The 5 stages of design thinking
Currently, one of the more popular models of design thinking is the model proposed by the Hasso-Plattner Institute of Design (or d.school) at Stanford. The main reason for its popularity is because of the success this process had in successful companies like Google, Apple, Toyota, and Nike. Here are the five steps designated by the d.school model that have helped many companies succeed.
1. Empathize stage
The first stage of the design thinking process is to look at the problem you’re trying to solve in an empathetic manner. To get an accurate representation of how the problem affects people, actively look for people who encountered this problem previously. Asking them how they would have liked to have the issue resolved is a good place to start, especially because of the human-centric nature of the design thinking process.
Empathy is an incredibly important aspect of the design thinking process. The design thinking process requires the designers to put aside any assumptions and unconscious biases they may have about the situation and put themselves in someone else’s shoes.
For example, if your team is looking to fix the employee onboarding process at your company, you may interview recent new hires to see how their onboarding experience went. Another option is to have a more tenured team member go through the onboarding process so they can experience exactly what a new hire experiences.
2. Define stage
Sometimes a designer will encounter a situation when there’s a general issue, but not a specific problem that needs to be solved. One way to help designers clearly define and outline a problem is to create human-centric problem statements.
A problem statement helps frame a problem in a way that provides relevant context in an easy to comprehend way. The main goal of a problem statement is to guide designers working on possible solutions for this problem. A problem statement frames the problem in a way that easily highlights the gap between the current state of things and the end goal.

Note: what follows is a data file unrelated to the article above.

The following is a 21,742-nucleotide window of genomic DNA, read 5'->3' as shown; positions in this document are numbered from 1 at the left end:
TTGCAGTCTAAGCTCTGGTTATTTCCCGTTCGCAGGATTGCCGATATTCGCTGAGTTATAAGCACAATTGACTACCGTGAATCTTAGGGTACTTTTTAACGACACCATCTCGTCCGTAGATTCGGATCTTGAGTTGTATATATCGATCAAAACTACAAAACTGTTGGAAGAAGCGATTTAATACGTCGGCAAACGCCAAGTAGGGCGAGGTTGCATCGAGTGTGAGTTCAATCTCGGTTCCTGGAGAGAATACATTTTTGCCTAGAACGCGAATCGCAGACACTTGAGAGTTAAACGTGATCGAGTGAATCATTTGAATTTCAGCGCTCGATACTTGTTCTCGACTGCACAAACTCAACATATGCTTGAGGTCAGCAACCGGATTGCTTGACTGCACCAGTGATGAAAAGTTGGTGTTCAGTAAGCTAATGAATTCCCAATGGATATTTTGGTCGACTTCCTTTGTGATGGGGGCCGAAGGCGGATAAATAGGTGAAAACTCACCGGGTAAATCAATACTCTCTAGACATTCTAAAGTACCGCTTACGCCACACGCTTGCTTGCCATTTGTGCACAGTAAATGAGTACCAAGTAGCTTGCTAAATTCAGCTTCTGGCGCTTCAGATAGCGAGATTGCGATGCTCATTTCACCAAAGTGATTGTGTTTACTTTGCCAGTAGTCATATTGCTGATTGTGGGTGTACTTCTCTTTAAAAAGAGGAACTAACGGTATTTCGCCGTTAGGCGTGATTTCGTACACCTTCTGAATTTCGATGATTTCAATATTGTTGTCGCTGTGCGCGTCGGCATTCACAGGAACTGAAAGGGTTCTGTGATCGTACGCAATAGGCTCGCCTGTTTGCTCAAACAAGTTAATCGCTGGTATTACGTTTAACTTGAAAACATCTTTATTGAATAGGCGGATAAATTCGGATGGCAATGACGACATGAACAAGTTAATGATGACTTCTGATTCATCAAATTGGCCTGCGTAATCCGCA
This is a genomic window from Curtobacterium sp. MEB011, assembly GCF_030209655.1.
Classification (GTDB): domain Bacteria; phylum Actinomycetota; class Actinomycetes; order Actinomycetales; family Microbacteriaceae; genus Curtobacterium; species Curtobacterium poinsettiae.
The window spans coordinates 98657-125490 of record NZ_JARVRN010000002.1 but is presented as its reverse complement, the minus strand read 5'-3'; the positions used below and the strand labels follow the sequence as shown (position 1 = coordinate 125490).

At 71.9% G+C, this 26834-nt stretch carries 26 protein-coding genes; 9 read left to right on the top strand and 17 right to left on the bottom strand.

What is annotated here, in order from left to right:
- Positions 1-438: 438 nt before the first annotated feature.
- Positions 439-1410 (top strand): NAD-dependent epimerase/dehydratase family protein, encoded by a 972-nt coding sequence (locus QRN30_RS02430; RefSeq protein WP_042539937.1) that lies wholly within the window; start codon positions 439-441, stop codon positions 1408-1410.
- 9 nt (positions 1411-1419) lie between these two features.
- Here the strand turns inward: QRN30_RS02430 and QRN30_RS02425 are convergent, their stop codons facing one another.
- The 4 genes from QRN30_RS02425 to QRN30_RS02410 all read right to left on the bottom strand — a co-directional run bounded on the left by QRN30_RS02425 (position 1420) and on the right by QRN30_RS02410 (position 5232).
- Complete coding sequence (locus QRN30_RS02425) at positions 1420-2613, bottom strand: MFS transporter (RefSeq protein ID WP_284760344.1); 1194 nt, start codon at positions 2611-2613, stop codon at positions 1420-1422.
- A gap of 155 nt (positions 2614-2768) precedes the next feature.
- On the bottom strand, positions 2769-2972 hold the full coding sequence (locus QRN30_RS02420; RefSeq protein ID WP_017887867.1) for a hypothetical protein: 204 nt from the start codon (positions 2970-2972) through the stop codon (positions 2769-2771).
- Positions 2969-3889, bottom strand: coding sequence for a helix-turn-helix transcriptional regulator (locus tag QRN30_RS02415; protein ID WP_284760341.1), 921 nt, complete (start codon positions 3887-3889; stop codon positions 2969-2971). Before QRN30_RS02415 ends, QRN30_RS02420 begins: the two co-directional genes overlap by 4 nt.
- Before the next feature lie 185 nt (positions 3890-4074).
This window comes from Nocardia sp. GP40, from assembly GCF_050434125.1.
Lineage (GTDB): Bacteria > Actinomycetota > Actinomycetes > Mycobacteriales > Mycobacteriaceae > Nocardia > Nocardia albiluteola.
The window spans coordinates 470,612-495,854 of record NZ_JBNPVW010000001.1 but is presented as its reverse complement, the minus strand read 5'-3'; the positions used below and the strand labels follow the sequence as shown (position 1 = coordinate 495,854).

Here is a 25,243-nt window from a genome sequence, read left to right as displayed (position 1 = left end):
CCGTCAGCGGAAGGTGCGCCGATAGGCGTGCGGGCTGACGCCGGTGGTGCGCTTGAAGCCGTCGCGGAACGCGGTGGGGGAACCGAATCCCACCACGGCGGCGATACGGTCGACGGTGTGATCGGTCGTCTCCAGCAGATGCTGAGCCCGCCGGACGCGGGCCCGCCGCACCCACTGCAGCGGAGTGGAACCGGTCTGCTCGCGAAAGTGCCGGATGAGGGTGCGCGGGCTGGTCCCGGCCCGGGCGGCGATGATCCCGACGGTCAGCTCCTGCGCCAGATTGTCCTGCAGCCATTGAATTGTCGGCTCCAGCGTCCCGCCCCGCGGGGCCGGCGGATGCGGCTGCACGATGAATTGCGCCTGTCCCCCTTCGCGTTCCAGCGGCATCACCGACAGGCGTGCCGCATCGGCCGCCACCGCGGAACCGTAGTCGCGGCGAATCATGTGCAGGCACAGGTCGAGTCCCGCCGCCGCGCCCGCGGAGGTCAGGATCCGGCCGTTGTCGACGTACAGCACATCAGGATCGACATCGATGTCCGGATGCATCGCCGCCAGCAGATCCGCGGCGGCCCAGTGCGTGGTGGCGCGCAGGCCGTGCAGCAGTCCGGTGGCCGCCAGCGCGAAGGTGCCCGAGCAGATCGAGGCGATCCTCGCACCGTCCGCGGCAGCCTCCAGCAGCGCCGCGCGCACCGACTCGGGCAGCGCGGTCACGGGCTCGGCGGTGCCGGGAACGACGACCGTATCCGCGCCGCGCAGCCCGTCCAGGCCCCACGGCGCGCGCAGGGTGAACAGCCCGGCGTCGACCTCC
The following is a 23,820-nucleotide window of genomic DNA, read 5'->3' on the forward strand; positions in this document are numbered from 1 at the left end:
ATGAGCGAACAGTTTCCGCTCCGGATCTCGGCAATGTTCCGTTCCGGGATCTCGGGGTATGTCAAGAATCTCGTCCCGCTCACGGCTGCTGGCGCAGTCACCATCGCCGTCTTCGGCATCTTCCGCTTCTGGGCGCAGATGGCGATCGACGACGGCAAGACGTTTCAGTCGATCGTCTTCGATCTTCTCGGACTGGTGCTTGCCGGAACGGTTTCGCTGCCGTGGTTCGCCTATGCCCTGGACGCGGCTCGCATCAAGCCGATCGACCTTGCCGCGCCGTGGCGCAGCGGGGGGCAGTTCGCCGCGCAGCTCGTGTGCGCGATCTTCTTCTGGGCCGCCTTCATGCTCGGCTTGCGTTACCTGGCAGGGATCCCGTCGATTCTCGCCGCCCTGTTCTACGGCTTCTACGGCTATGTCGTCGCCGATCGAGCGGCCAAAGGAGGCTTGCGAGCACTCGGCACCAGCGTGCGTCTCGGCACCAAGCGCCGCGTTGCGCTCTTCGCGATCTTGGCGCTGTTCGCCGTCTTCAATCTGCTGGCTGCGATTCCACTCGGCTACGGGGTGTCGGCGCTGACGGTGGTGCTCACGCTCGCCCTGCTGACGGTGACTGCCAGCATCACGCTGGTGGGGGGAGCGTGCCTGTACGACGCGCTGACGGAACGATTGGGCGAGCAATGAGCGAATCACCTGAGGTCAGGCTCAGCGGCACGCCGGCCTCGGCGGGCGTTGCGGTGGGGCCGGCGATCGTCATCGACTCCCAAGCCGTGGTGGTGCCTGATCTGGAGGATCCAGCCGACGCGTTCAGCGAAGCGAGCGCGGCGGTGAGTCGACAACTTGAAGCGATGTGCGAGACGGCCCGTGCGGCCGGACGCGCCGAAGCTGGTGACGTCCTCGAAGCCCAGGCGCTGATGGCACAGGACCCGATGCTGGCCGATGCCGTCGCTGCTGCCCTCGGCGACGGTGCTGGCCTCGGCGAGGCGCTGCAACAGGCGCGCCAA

Tip: Problem statements are best framed as a need for a specific individual. The more specific you are with your problem statement, the better designers can create a human-centric solution to the problem.
Examples of good problem statements:
We need to decrease the number of clicks a potential customer takes to go through the sign-up process.
We need to decrease the new subscriber unsubscribe rate by 10%.
We need to increase the Android app adoption rate by 20%.
3. Ideate stage
This is the stage where designers create potential solutions to solve the problem outlined in the problem statement. Use brainstorming techniques with your team to identify the human-centric solution to the problem defined in step two.
Here are a few brainstorming strategies you can use with your team to come up with a solution:
Standard brainstorm session: Your team gathers together and verbally discusses different ideas out loud.
Brainwrite: Everyone writes their ideas down on a piece of paper or a sticky note and each team member puts their ideas up on the whiteboard.
Worst possible idea: The inverse of your end goal. Your team produces the most goofy idea so nobody will look silly. This takes out the rigidity of other brainstorming techniques. This technique also helps you identify areas that you can improve upon in your actual solution by looking at the worst parts of an absurd solution.
It’s important that you don’t discount any ideas during the ideation phase of brainstorming. You want to have as many potential solutions as possible, as new ideas can help trigger even better ideas. Sometimes the most creative solution to a problem is the combination of many different ideas put together.
4. Prototype stage
During the prototype phase, you and your team design a few different variations of inexpensive or scaled down versions of the potential solution to the problem. Having different versions of the prototype gives your team opportunities to test out the solution and make any refinements.